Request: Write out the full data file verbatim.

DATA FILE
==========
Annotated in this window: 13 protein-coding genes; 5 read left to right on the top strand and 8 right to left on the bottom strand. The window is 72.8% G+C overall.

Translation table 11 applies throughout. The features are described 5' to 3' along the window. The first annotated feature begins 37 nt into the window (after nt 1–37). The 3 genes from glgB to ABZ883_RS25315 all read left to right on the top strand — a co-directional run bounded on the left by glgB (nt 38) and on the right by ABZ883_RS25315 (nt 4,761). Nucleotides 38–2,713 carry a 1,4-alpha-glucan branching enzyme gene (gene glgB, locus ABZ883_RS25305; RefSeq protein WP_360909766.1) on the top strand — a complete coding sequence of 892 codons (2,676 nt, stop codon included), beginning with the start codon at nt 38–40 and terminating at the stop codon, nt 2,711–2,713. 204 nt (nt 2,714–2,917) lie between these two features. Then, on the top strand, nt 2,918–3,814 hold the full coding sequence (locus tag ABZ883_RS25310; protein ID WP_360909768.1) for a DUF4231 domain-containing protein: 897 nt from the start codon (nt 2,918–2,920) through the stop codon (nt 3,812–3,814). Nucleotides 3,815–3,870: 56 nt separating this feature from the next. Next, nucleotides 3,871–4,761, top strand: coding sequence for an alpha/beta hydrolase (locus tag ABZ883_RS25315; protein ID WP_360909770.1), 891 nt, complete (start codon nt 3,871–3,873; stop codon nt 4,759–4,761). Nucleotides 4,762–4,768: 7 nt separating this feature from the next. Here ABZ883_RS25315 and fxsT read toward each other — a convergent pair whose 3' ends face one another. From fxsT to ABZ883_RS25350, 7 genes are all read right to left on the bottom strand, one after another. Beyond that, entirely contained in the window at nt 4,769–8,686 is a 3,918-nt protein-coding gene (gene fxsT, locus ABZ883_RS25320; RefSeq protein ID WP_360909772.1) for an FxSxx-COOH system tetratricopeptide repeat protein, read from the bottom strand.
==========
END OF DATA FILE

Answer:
Annotated in this window: 13 protein-coding genes; 5 read left to right on the top strand and 8 right to left on the bottom strand. The window is 72.8% G+C overall.

Translation table 11 applies throughout. The features are described 5' to 3' along the window. The first annotated feature begins 37 nt into the window (after nt 1–37). The 3 genes from glgB to ABZ883_RS25315 all read left to right on the top strand — a co-directional run bounded on the left by glgB (nt 38) and on the right by ABZ883_RS25315 (nt 4,761). Nucleotides 38–2,713 carry a 1,4-alpha-glucan branching enzyme gene (gene glgB, locus ABZ883_RS25305; RefSeq protein WP_360909766.1) on the top strand — a complete coding sequence of 892 codons (2,676 nt, stop codon included), beginning with the start codon at nt 38–40 and terminating at the stop codon, nt 2,711–2,713. 204 nt (nt 2,714–2,917) lie between these two features. Then, on the top strand, nt 2,918–3,814 hold the full coding sequence (locus tag ABZ883_RS25310; protein ID WP_360909768.1) for a DUF4231 domain-containing protein: 897 nt from the start codon (nt 2,918–2,920) through the stop codon (nt 3,812–3,814). Nucleotides 3,815–3,870: 56 nt separating this feature from the next. Next, nucleotides 3,871–4,761, top strand: coding sequence for an alpha/beta hydrolase (locus tag ABZ883_RS25315; protein ID WP_360909770.1), 891 nt, complete (start codon nt 3,871–3,873; stop codon nt 4,759–4,761). Nucleotides 4,762–4,768: 7 nt separating this feature from the next. Here ABZ883_RS25315 and fxsT read toward each other — a convergent pair whose 3' ends face one another. From fxsT to ABZ883_RS25350, 7 genes are all read right to left on the bottom strand, one after another. Beyond that, entirely contained in the window at nt 4,769–8,686 is a 3,918-nt protein-coding gene (gene fxsT, locus ABZ883_RS25320; RefSeq protein ID WP_360909772.1) for an FxSxx-COOH system tetratricopeptide repeat protein, read from the bottom strand.